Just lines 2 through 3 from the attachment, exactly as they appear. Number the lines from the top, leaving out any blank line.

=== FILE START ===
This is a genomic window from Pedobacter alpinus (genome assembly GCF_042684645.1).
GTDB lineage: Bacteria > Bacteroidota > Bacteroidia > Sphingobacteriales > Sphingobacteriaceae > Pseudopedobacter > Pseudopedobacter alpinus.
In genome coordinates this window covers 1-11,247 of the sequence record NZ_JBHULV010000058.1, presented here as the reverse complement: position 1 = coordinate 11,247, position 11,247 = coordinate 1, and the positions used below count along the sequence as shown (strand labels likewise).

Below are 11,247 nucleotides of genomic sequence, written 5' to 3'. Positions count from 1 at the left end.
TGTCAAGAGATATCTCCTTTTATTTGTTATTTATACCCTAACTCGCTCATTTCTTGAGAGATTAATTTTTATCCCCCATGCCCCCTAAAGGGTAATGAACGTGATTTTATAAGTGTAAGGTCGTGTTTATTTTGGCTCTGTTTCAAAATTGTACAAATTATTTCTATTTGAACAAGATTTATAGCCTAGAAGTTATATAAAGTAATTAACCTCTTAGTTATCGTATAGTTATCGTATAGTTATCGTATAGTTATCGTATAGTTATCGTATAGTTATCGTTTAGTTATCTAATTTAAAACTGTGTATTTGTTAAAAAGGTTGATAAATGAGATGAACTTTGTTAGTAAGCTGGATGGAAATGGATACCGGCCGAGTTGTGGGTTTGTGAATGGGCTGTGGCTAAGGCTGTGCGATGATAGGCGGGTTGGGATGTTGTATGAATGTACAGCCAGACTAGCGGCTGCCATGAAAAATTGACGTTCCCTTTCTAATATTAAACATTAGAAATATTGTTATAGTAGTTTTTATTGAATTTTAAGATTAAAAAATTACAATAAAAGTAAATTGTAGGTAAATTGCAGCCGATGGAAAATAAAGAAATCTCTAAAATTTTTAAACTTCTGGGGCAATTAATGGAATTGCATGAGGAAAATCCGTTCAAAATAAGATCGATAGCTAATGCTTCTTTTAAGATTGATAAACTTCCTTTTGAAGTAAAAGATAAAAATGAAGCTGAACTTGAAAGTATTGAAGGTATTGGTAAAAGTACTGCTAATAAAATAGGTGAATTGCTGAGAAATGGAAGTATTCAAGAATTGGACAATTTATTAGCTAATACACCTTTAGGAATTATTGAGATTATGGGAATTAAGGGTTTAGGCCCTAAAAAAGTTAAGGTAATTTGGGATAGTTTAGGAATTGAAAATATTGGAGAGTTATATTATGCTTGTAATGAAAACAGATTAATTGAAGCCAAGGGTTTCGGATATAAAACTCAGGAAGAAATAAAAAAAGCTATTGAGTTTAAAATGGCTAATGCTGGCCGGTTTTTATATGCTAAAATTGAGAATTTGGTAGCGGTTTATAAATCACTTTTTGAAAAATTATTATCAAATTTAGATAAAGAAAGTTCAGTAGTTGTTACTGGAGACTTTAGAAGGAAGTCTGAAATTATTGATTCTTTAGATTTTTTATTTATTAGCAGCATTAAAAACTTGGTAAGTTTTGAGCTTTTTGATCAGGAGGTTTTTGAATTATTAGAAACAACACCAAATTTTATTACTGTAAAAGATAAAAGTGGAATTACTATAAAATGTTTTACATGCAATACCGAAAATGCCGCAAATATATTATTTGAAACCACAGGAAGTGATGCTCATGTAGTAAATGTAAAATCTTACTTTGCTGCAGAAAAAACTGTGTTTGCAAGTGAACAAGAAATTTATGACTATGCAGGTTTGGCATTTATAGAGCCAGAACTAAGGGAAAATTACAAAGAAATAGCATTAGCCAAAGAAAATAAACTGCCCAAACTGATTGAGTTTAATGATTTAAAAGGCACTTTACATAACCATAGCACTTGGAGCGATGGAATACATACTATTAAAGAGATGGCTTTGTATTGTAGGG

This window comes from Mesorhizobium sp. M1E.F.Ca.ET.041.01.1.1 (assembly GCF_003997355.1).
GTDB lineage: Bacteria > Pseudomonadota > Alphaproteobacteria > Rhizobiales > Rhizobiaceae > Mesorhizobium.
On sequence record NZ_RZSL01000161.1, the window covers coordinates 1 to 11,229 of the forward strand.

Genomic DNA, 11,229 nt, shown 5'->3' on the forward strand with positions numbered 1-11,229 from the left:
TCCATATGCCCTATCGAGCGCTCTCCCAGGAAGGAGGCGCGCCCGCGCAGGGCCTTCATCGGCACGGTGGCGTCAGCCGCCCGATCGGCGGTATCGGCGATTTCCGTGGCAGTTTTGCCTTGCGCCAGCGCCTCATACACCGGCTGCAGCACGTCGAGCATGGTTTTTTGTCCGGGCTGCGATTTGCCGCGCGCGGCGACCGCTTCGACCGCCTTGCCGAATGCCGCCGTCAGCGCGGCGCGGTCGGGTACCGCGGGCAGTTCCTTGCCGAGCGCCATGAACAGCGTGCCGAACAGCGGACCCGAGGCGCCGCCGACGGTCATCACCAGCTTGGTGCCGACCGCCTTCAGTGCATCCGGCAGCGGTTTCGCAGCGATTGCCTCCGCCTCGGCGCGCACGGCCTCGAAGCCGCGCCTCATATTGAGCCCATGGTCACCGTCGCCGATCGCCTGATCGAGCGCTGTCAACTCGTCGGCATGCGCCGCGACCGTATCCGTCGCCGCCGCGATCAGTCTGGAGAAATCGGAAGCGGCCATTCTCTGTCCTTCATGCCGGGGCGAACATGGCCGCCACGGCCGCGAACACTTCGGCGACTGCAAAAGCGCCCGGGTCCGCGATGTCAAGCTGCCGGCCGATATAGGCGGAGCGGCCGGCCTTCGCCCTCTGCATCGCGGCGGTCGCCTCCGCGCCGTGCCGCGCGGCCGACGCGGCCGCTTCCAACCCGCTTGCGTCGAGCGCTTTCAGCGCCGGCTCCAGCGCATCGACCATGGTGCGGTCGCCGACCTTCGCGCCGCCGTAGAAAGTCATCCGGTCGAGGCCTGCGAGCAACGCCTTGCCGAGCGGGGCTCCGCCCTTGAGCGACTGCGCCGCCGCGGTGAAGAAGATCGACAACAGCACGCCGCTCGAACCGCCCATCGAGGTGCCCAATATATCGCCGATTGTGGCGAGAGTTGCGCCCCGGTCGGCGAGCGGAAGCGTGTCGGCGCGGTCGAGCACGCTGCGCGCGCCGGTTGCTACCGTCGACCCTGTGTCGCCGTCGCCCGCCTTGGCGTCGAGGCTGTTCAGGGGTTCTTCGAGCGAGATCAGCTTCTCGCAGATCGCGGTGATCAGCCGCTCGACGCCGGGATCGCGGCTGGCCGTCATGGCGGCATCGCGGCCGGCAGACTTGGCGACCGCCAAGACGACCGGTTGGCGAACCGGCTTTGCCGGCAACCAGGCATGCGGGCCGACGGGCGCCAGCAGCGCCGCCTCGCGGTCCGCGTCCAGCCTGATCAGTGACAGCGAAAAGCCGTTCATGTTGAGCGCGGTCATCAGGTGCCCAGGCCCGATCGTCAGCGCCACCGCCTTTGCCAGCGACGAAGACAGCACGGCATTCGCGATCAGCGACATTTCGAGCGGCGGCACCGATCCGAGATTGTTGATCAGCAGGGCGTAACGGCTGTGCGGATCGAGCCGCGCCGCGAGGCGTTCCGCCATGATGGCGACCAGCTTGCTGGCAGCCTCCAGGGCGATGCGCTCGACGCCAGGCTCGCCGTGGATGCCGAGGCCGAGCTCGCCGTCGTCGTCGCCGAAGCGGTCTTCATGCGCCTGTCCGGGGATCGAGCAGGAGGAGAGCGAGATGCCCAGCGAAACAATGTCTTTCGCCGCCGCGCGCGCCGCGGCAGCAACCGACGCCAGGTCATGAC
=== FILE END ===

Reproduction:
GTDB lineage: Bacteria > Bacteroidota > Bacteroidia > Sphingobacteriales > Sphingobacteriaceae > Pseudopedobacter > Pseudopedobacter alpinus.
In genome coordinates this window covers 1-11,247 of the sequence record NZ_JBHULV010000058.1, presented here as the reverse complement: position 1 = coordinate 11,247, position 11,247 = coordinate 1, and the positions used below count along the sequence as shown (strand labels likewise).